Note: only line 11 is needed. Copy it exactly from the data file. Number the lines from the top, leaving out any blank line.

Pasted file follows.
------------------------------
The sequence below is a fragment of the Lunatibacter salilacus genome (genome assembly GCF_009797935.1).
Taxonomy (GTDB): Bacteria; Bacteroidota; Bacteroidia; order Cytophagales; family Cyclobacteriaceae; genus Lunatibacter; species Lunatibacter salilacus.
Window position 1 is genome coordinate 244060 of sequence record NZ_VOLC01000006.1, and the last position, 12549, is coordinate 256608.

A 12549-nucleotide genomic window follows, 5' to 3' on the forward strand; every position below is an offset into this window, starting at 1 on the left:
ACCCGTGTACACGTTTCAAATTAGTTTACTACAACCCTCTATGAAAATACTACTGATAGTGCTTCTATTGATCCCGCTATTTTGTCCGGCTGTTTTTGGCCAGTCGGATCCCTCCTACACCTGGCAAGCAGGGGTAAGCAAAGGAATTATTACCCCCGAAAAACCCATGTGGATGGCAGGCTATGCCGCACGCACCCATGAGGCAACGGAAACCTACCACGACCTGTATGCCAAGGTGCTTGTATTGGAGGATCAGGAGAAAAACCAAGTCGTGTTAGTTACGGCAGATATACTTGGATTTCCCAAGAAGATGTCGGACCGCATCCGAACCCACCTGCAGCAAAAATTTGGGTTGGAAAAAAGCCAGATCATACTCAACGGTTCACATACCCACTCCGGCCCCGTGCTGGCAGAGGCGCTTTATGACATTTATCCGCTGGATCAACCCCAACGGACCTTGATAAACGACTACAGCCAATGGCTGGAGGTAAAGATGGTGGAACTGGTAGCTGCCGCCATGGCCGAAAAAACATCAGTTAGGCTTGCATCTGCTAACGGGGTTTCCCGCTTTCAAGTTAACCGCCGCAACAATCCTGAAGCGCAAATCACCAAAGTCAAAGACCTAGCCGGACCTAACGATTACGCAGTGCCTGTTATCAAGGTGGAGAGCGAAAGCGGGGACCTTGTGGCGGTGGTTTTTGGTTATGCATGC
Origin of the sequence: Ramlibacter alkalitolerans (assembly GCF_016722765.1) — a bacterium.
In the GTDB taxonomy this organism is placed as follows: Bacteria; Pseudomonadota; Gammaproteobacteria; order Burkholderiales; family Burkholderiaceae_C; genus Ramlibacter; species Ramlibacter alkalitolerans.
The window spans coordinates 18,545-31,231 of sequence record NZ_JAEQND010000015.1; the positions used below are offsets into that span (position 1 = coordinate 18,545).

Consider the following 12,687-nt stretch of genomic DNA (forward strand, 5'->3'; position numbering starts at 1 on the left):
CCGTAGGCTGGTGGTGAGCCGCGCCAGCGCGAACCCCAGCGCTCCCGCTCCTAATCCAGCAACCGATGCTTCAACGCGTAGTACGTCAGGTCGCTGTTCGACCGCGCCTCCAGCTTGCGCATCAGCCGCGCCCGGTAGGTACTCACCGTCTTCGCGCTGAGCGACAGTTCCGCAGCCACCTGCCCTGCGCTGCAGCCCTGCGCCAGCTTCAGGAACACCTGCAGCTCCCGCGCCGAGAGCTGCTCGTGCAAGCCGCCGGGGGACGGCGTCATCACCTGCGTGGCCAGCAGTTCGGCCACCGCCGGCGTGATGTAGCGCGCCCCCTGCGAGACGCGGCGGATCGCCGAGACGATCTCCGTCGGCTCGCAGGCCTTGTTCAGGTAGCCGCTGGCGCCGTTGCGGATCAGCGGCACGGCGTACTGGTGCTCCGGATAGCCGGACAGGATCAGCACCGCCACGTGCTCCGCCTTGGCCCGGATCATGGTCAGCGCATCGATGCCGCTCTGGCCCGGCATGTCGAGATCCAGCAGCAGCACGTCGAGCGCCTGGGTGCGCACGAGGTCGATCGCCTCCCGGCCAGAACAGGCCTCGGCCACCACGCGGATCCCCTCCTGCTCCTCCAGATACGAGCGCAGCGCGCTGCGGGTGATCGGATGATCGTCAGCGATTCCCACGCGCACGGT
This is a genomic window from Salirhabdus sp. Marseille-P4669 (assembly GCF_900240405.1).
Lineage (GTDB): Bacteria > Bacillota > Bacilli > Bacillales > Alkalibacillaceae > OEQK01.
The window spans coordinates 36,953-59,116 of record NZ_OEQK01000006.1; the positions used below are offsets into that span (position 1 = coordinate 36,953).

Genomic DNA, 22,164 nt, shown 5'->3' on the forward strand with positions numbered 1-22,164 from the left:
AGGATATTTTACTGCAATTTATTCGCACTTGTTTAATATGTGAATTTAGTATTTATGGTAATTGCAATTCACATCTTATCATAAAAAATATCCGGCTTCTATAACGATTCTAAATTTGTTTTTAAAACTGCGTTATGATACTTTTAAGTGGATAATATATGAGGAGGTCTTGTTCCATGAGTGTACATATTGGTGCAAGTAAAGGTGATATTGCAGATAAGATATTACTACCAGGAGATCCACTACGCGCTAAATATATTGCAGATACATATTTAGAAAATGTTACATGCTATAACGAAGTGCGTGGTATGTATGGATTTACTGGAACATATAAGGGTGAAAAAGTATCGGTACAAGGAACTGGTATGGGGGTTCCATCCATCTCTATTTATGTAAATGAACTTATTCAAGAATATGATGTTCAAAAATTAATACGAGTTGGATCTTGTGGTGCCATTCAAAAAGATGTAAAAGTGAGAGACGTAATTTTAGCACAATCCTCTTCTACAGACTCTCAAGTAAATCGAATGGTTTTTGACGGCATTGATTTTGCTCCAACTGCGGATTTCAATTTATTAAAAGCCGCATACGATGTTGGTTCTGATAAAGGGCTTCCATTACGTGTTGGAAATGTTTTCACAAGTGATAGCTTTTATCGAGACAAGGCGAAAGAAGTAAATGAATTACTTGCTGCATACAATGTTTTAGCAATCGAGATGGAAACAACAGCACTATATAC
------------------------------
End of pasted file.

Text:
This is a genomic window from Salirhabdus sp. Marseille-P4669 (assembly GCF_900240405.1).